Bigfoot goes by many names around the world, but in North America, one of the most common is “Sasquatch.” The word comes from the Sts’Ailes people, popularized in the first half of the 20th century by a Canadian duo who documented the stories of an upright, hairy humanoid known as “wild men.”
The word Sasquatch is often used as a plural for Bigfoot or as an interchangeable name, but if we dig into its origins, we discover the rich history of the hairy hominid’s impact on the land and its people going back centuries. Learning about the word and the people who first spoke it opens up surprising insights about the cryptid.
THE STS’AILES PEOPLE
The Sts’Ailes people have long lived, worshipped, and buried their dead in what is today called British Columbia, Canada. This Pacific Northwest land is beautiful and bountiful, filled with natural resources. The lifeways of the Sts’Ailes reflect the awe such land inspires in people, and that philosophy drives much of their influence in Canadian politics today as advocates and protectors of the ecosystem.
Sts’Ailes means “beating heart” or “heart on the chest” in their Halqemeylem language, a dialect of Halkomelem. This name helps tell the story of the Sts’Ailes and how they came to live on the western side of the Harrison River, where the Chehalis joins it.
According to their mythology, in very ancient times, the Transformer roamed the earth. Named Xals, he was a great figure who went about the world after its creation, putting things in place and perfecting the world. During his travels, he came across Doctor’s Point, a place on the west bank of what is today called the Harrison River.
At Doctor’s Point lived Shay, or “the Doctor,” a powerful shaman who was not afraid of this great being. The Doctor then did battle with the trespasser. The two were well matched, but in the end, Xals emerged victorious.
Victory was not enough, for a powerful shaman — even a dead one — might have the ability to return his body to life and continue attacking others who might unwittingly visit Doctor’s Point. So Xals used his skills of transformation to turn Shay’s body into stone. He broke up this stone into many pieces, spreading them around the land. Finally, Xals took the shaman’s heart and threw it downriver.
It fell at the place now called Sts’Ailes, home of the people by the same name. It was there, where the Harrison and Chehalis rivers meet, that they’ve lived ever since.
Archaeological evidence suggests that the Sts’Ailes people have lived there for at least 1500 years. For much of that time, they survived primarily on salmon fishing, a tradition that makes its presence felt in their iconography and ritual calendar. In that time, the people spread far south, but according to Sts’Ailes’ myth, a great flood separated the groups giving rise to the Chehalis people who live to the south — Chehalis is another common name for the Sts’Ailes people as well.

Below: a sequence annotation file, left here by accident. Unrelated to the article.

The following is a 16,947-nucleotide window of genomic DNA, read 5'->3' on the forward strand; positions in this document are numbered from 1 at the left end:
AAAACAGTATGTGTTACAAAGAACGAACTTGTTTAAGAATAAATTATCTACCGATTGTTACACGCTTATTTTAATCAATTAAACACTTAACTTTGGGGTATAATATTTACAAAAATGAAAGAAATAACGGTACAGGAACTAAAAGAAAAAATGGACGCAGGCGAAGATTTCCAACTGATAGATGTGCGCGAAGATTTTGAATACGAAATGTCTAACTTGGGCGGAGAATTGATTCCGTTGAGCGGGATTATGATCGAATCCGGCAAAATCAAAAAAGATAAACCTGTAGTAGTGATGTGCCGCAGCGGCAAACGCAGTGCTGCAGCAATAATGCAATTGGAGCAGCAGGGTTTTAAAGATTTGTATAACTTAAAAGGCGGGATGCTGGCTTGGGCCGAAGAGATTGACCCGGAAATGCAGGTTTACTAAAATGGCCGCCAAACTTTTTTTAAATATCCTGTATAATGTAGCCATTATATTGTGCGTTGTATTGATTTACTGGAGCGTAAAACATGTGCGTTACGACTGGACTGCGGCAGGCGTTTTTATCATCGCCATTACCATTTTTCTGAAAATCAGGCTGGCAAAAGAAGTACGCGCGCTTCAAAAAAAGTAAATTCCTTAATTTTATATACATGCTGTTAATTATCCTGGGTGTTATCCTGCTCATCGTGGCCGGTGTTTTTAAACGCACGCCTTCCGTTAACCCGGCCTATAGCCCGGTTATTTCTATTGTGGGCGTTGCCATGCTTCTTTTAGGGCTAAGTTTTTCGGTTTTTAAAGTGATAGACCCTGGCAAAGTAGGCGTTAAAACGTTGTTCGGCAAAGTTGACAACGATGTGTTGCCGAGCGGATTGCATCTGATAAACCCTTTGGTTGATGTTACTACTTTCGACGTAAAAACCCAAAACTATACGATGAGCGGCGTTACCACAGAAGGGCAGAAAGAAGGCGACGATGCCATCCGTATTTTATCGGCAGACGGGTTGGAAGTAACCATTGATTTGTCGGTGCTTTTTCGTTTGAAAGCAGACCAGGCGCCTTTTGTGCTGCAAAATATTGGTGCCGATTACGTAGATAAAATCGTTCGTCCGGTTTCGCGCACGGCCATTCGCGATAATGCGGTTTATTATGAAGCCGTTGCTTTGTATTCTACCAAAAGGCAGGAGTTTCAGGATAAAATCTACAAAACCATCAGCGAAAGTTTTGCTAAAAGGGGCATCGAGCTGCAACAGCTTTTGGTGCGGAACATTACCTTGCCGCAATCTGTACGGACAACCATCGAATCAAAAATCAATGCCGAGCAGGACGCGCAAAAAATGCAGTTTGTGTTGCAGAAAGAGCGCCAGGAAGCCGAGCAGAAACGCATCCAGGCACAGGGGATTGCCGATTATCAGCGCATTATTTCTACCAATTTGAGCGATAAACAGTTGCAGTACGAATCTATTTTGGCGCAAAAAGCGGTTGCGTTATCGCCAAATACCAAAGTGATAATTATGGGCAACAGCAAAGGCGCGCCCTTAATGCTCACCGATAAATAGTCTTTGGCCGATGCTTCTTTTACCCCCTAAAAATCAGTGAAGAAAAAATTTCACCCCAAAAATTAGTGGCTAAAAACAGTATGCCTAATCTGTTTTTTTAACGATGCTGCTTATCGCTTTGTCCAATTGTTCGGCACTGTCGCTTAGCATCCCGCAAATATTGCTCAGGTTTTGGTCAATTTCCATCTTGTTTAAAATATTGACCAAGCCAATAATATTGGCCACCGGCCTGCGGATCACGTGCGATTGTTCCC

But the Sts’Ailes speak of other things in the forest. Things that walk like humans but are not humans.
YOU’RE SPEAKING OF SASQUATCH
This context is important for understanding the Sasquatch because the word comes from the Sts’Ailes people, and the story they tell about the creatures expands much of what we know about them. The Sts’Ailes people have a long history in the Pacific Northwest, and their culture is incredibly respectful and attentive to the natural world around them. And so, they’re knowledge of the subject is worth paying close attention to.
It was only a matter of time that these reports would find their way to wider publication. It was Indian Agent J.W. Burns and writer C.V. Tench who first reported on what the Sts’Ailes people referred to as the Sasquatch — meaning “wild men.”
The initial report included the firsthand accounts of Sts’Ailes people, some of whom narrowly escaped the Sasquatch and others who had peaceful — though jarring — encounters. This was difficult information to come by, as the Sts’Ailes were not quick to share such outrageous sounding stories to white people, but J.W. Burns was able to build trust and insisted that he fully believed the credibility of the stories.
What began to unfold as Burns researched the topic was a complex system of Sasquatch lore. According to the Sts’Ailes, the Sasquatch used to live in great numbers in the area, forming two large tribes that battled frequently. Certain cave paintings are held up as evidence for this. Due to the incessant fighting and the success of humans, the numbers of Sasquatch dwindled to the point of near extinction.
The Sts’Ailes people say that there is still a small group of Sasquatch who hold an annual gathering every summer on the heights of what is today called Morris Mountain. In the lead up to this event, there are small numbers of scouts sent out to investigate the area and make sure that things are safe before they proceed. It is claimed that the vast majority of Sasquatch sightings are of these scouts.
The close relationship between the Sts’Ailes people and Sasquatch adds an incredible new dimension to Bigfoot research. Could it be that Sasquatch have ritual ceremonies? Could it be that they once thrived in large numbers? Were there devastating Sasquatch wars?
In our society, much of our current evidence is based on passing encounters by people who come from a culture that rejects the cryptid’s existence. By studying the people who know the Sasquatch best, we learn much that is absent from our understanding. And what we find complicates our picture, deepens it, and teaches us that we have so much left to learn about this hairy hominid who goes by the name Sasquatch.